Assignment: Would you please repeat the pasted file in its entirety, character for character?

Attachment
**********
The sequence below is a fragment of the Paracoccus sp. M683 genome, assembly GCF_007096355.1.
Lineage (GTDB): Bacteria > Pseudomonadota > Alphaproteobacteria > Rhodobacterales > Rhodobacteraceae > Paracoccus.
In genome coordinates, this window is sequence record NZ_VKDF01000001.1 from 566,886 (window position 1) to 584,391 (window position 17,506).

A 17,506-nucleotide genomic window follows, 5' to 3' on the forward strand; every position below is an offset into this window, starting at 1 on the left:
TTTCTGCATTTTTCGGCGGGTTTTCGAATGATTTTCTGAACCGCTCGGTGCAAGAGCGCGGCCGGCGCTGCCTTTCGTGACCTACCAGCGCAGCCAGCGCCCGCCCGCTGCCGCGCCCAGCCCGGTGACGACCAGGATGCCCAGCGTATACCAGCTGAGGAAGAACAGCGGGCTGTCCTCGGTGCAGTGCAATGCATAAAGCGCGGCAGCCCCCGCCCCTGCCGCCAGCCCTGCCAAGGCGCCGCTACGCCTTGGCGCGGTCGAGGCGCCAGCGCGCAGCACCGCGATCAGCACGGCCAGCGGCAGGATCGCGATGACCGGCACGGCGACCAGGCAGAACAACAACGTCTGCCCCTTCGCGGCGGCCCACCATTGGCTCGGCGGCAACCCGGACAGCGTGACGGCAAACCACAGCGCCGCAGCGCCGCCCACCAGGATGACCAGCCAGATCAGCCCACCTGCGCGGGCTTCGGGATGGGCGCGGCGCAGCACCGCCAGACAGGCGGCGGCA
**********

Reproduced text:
The sequence below is a fragment of the Paracoccus sp. M683 genome, assembly GCF_007096355.1.
Lineage (GTDB): Bacteria > Pseudomonadota > Alphaproteobacteria > Rhodobacterales > Rhodobacteraceae > Paracoccus.
In genome coordinates, this window is sequence record NZ_VKDF01000001.1 from 566,886 (window position 1) to 584,391 (window position 17,506).

A 17,506-nucleotide genomic window follows, 5' to 3' on the forward strand; every position below is an offset into this window, starting at 1 on the left:
TTTCTGCATTTTTCGGCGGGTTTTCGAATGATTTTCTGAACCGCTCGGTGCAAGAGCGCGGCCGGCGCTGCCTTTCGTGACCTACCAGCGCAGCCAGCGCCCGCCCGCTGCCGCGCCCAGCCCGGTGACGACCAGGATGCCCAGCGTATACCAGCTGAGGAAGAACAGCGGGCTGTCCTCGGTGCAGTGCAATGCATAAAGCGCGGCAGCCCCCGCCCCTGCCGCCAGCCCTGCCAAGGCGCCGCTACGCCTTGGCGCGGTCGAGGCGCCAGCGCGCAGCACCGCGATCAGCACGGCCAGCGGCAGGATCGCGATGACCGGCACGGCGACCAGGCAGAACAACAACGTCTGCCCCTTCGCGGCGGCCCACCATTGGCTCGGCGGCAACCCGGACAGCGTGACGGCAAACCACAGCGCCGCAGCGCCGCCCACCAGGATGACCAGCCAGATCAGCCCACCTGCGCGGGCTTCGGGATGGGCGCGGCGCAGCACCGCCAGACAGGCGGCGGCA